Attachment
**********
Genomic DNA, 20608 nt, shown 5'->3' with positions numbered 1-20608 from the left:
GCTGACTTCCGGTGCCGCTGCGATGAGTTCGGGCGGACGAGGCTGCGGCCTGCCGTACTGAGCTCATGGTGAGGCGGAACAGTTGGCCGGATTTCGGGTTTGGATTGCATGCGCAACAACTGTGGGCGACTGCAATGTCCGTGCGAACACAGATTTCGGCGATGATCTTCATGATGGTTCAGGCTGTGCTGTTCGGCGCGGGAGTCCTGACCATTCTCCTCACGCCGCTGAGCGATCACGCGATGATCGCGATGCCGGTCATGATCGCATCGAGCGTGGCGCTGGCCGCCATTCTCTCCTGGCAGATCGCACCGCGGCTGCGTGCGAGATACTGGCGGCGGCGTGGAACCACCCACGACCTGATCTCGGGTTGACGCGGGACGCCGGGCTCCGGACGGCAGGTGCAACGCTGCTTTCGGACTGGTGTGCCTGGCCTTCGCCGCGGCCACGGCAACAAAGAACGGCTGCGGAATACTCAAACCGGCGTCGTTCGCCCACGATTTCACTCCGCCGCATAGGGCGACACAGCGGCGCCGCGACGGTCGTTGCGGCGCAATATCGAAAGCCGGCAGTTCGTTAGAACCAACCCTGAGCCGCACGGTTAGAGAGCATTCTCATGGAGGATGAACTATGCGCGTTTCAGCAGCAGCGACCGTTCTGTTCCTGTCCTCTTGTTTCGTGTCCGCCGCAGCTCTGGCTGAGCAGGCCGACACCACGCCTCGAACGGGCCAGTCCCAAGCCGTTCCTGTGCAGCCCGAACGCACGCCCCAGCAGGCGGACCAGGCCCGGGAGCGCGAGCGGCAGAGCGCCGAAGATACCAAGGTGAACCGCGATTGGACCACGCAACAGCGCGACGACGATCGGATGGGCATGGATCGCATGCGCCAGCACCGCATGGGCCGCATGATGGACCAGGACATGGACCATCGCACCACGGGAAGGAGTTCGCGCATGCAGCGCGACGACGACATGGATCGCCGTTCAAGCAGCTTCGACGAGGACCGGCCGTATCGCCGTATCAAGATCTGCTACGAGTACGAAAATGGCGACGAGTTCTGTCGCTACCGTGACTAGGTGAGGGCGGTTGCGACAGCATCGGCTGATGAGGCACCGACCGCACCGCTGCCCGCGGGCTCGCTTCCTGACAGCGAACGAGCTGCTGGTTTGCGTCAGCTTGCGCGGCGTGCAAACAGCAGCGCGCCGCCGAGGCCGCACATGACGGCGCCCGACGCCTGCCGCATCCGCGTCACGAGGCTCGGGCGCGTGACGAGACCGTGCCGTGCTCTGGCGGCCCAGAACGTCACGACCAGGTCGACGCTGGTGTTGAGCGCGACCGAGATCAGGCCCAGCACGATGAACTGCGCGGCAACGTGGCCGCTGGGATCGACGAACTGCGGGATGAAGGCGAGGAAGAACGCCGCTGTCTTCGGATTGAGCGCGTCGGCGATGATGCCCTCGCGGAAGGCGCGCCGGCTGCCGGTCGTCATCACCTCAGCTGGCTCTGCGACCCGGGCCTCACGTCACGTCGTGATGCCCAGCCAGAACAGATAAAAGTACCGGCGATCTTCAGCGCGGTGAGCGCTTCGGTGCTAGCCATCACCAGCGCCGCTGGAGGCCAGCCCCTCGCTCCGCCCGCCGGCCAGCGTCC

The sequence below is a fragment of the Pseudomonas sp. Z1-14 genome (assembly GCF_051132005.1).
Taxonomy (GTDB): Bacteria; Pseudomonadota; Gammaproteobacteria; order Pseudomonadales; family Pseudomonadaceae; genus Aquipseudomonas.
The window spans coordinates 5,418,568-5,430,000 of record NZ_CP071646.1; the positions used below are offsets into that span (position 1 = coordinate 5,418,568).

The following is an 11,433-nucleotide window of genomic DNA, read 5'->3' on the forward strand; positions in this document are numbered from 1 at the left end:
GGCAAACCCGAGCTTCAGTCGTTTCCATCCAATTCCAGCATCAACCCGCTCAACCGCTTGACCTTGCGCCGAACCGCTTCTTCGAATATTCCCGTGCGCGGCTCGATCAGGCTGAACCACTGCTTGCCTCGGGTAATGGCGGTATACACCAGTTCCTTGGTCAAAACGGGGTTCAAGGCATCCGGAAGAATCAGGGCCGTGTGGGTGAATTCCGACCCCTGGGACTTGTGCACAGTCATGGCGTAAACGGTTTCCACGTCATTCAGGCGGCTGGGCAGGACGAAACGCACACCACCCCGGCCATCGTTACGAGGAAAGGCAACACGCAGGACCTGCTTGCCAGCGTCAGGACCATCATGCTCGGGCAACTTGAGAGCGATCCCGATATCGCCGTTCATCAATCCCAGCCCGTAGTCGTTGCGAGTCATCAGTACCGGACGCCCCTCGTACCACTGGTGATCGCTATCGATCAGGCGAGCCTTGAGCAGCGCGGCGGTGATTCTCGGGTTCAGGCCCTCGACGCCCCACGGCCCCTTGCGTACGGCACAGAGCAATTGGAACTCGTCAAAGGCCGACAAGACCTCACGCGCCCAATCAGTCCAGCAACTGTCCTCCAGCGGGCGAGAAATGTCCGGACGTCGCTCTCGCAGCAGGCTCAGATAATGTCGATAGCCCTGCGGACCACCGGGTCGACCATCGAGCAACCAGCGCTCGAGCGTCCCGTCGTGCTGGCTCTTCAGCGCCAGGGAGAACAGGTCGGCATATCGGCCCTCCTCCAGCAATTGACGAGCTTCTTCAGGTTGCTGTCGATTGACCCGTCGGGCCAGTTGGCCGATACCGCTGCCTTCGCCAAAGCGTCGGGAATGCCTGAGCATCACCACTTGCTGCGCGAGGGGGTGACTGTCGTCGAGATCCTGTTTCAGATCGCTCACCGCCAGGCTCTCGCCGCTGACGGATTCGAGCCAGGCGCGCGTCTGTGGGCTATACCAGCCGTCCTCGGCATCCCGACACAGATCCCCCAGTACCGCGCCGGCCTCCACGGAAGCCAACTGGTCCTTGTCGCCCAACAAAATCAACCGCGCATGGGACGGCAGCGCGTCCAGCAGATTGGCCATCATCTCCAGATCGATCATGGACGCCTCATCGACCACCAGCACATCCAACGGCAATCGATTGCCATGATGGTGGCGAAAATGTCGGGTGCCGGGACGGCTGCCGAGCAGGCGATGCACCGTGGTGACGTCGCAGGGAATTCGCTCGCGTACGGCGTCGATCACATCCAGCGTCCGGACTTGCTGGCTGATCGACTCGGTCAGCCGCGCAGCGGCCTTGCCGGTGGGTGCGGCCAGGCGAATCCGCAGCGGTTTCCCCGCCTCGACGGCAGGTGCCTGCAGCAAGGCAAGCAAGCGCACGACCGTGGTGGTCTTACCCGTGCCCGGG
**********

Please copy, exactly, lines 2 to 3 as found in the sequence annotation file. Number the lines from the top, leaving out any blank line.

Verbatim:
GCTGACTTCCGGTGCCGCTGCGATGAGTTCGGGCGGACGAGGCTGCGGCCTGCCGTACTGAGCTCATGGTGAGGCGGAACAGTTGGCCGGATTTCGGGTTTGGATTGCATGCGCAACAACTGTGGGCGACTGCAATGTCCGTGCGAACACAGATTTCGGCGATGATCTTCATGATGGTTCAGGCTGTGCTGTTCGGCGCGGGAGTCCTGACCATTCTCCTCACGCCGCTGAGCGATCACGCGATGATCGCGATGCCGGTCATGATCGCATCGAGCGTGGCGCTGGCCGCCATTCTCTCCTGGCAGATCGCACCGCGGCTGCGTGCGAGATACTGGCGGCGGCGTGGAACCACCCACGACCTGATCTCGGGTTGACGCGGGACGCCGGGCTCCGGACGGCAGGTGCAACGCTGCTTTCGGACTGGTGTGCCTGGCCTTCGCCGCGGCCACGGCAACAAAGAACGGCTGCGGAATACTCAAACCGGCGTCGTTCGCCCACGATTTCACTCCGCCGCATAGGGCGACACAGCGGCGCCGCGACGGTCGTTGCGGCGCAATATCGAAAGCCGGCAGTTCGTTAGAACCAACCCTGAGCCGCACGGTTAGAGAGCATTCTCATGGAGGATGAACTATGCGCGTTTCAGCAGCAGCGACCGTTCTGTTCCTGTCCTCTTGTTTCGTGTCCGCCGCAGCTCTGGCTGAGCAGGCCGACACCACGCCTCGAACGGGCCAGTCCCAAGCCGTTCCTGTGCAGCCCGAACGCACGCCCCAGCAGGCGGACCAGGCCCGGGAGCGCGAGCGGCAGAGCGCCGAAGATACCAAGGTGAACCGCGATTGGACCACGCAACAGCGCGACGACGATCGGATGGGCATGGATCGCATGCGCCAGCACCGCATGGGCCGCATGATGGACCAGGACATGGACCATCGCACCACGGGAAGGAGTTCGCGCATGCAGCGCGACGACGACATGGATCGCCGTTCAAGCAGCTTCGACGAGGACCGGCCGTATCGCCGTATCAAGATCTGCTACGAGTACGAAAATGGCGACGAGTTCTGTCGCTACCGTGACTAGGTGAGGGCGGTTGCGACAGCATCGGCTGATGAGGCACCGACCGCACCGCTGCCCGCGGGCTCGCTTCCTGACAGCGAACGAGCTGCTGGTTTGCGTCAGCTTGCGCGGCGTGCAAACAGCAGCGCGCCGCCGAGGCCGCACATGACGGCGCCCGACGCCTGCCGCATCCGCGTCACGAGGCTCGGGCGCGTGACGAGACCGTGCCGTGCTCTGGCGGCCCAGAACGTCACGACCAGGTCGACGCTGGTGTTGAGCGCGACCGAGATCAGGCCCAGCACGATGAACTGCGCGGCAACGTGGCCGCTGGGATCGACGAACTGCGGGATGAAGGCGAGGAAGAACGCCGCTGTCTTCGGATTGAGCGCGTCGGCGATGATGCCCTCGCGGAAGGCGCGCCGGCTGCCGGTCGTCATCACCTCAGCTGGCTCTGCGACCCGGGCCTCACGTCACGTCGTGATGCCCAGCCAGAACAGATAAAAGTACCGGCGATCTTCAGCGCGGTGAGCGCTTCGGTGCTAGCCATCACCAGCGCCGCTGGAGGCCAGCCCCTCGCTCCGCCCGCCGGCCAGCGTCC

The sequence below is a fragment of the Pseudomonas sp. Z1-14 genome (assembly GCF_051132005.1).